Find out more about Max Porter on his website – https://www.maxporter.co.uk/ 


Latest news from Hopeless Maine

Those of you who have been with me for a while will know that aside from writing about Druidry, I also write fiction and graphic novels. At time of writing, there are three Hopeless Maine graphic novels out there, two prose books, an array of videos from our live performance stuff, a great deal of art, and copious amounts of contributions from other people. This is the project that brought my husband and I together and it remains a big part of our lives.

The latest development is a film project, which we’ve only gone public about in recent weeks. We’re going to make a Hopeless Maine silent film on a period camera, with a soundtrack, and a mix of actors and puppets. We have most of the team to do this in place.

I’ve started charting the journey over on the Hopeless Maine blog, so if you’re curious, there’s going to be posts every Friday, and two are up already as this post goes live. https://hopelessvendetta.wordpress.com/category/hopeless-film/

If you’re super keen and you follow me at any level aside from Moon over on Patreon, you’ll get a monthly update about what’s actually happening right now with the project, not just the back history. https://www.patreon.com/NimueB Sign up as a dustcat and you can read one of the aforementioned Hopeless prose novels as a series. There is also Druid stuff over there – the level called Bards and Dreamers, or combine fiction and non-fiction streams by becoming a Steampunk Druid.

To avoid duplicating too much, I won’t put much film content on this blog, but I may be going to talk about the creative and collaborative processes here as that content won’t be going anywhere else. I’m really excited about the people I’m working with and the creative possibilities in all of this.

And yes, that post I did a bit back about Gregg McNeil is part of all this – https://druidlife.wordpress.com/2020/01/04/the-glorious-work-of-gregg-mcneil/


The Crows – a review

Last year, author C.M Rosens approached Tom for internal illustrations for The Crows. Tom is the sort of illustrator who reads the book. And so he read the book, and he kept telling me as he went along that I absolutely had to read it. He was right, of course, and I’ve just had the experience of reading a novel that could have been written for me. This doesn’t happen to me very often.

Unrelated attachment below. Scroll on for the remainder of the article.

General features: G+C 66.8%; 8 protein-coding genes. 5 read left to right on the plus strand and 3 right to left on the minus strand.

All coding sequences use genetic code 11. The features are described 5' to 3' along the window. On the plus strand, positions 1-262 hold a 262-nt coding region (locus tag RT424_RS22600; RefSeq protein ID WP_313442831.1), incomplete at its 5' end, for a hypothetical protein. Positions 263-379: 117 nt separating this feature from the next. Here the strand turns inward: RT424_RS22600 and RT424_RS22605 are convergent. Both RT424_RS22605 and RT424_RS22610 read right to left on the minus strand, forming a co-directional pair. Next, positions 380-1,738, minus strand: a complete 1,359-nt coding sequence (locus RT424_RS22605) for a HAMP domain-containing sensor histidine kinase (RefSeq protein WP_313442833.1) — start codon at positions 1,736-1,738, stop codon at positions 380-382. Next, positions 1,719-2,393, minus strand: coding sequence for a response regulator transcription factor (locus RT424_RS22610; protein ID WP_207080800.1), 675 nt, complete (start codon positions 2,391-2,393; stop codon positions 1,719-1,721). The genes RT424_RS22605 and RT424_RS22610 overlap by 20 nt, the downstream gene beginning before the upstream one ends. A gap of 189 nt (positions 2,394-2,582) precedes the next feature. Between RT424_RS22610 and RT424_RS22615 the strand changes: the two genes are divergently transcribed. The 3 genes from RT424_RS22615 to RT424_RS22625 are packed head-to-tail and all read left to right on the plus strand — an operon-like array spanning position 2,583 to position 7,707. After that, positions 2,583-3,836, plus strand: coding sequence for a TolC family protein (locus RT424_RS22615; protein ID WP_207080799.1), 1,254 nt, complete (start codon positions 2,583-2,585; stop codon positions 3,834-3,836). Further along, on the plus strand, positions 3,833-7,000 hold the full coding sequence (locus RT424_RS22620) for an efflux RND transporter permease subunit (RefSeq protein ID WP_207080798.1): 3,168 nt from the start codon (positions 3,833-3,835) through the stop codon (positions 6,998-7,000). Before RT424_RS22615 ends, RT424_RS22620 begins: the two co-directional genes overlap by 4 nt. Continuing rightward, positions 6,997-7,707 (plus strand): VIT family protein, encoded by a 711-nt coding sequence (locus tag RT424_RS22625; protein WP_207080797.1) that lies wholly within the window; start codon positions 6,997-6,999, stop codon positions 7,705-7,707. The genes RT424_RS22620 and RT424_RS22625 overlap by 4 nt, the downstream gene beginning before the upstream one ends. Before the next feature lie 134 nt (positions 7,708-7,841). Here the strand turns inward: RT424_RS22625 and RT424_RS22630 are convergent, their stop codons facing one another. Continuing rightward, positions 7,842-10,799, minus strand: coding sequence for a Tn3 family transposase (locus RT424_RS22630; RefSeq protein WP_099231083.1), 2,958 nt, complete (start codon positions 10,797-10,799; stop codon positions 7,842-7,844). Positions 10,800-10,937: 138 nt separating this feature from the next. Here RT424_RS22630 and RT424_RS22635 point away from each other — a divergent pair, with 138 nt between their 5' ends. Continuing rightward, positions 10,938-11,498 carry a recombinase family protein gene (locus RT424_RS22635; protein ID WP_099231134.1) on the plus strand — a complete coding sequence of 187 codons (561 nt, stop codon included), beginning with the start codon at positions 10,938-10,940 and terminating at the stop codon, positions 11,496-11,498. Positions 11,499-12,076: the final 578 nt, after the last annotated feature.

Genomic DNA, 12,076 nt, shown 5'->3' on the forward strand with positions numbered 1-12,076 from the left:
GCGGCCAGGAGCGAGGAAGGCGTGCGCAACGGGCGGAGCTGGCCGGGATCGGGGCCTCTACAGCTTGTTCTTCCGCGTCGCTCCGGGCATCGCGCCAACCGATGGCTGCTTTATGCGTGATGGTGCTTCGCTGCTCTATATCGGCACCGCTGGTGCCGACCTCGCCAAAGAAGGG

Carrie is a domestic abuse survivor, recently escaped. She’s bought a gothic ruin and blown all of her money on doing it up. She is in love with the house. It may be mutual. The house is an hour’s walk from Pagham-on-Sea which initially appears to be all of the nightmares of small minded little England combined. Only it turns out to be much worse than that, and much more interesting.

Here’s a little summary from the author herself, which I have stolen from Twitter:

“THE CROWS -sentient house (100% Haunted, probs cursed)

-funny working class women who take no shit

-Gothic tropes oozing from every page

-Emotionally unavailable eldritch monster bois”

Emotionally unavailable eldritch monster bois are so my thing. Monster romances are also so my thing. There was an intensely erotic scene in which one character touched another character’s second mouth. Also, there’s polyamoury, and queer characters, ghosts, magic, zombies, and a story in part about living with the consequences of your ancestors’ enthusiasm for eldritch horrors.

I loved it utterly.

There was a time when I dabbled in writing romance and erotica fiction. The trouble is, that I can’t write girl meets boy, mild setbacks are experienced, everyone lives happily ever after stories. I tried. Girl meets boy. Girl has a severed head in a bag. Girl meets monster. Girl turns out to be even more scary than the aforementioned monster. Monster turns out to be strangely fragile and vulnerable in some way.

Finding someone doing such an awesome job of writing the kind of stories I was trying to write makes me enormously happy. Finding that it’s not just me who craves the twisting together of love and horror, comedy and gore. Hitting those perfect turns of phrase that are both funny and ghastly all at once, and feeling like I’ve come home. This book made me so very happy.

Find out more about C.M Rosens over here – https://cmrosens.com/


The Last Priestess of Malia – a review

Laura Perry is an author of several non-fiction titles about ancient Minoan culture and belief. She’s worked extensively with the imagery of this fascinating culture. Now, Laura has written a novel set at the end of the Minoan civilization and it is a truly remarkable piece of work. There is a powerful sense of place here, rich with details of everyday life and underpinned by a wealth of historical insights.

The central character of the novel is a priestess, so the rituals and beliefs of the Minoans are very much at the centre of the tale. Obviously, much of this had to be invented/discovered/remembered. I was struck by how powerfully this had been done. Too many representations of ancient Pagans just retro-fit contemporary belief or play out modern Pagan fantasies. There’s none of that here. The rituals feel specific, and culturally rooted. Many of them relate to specific locations and seasonal events and while we have no way of knowing exactly what the ancient Minoans did or believed, this all feels utterly plausible and convincing.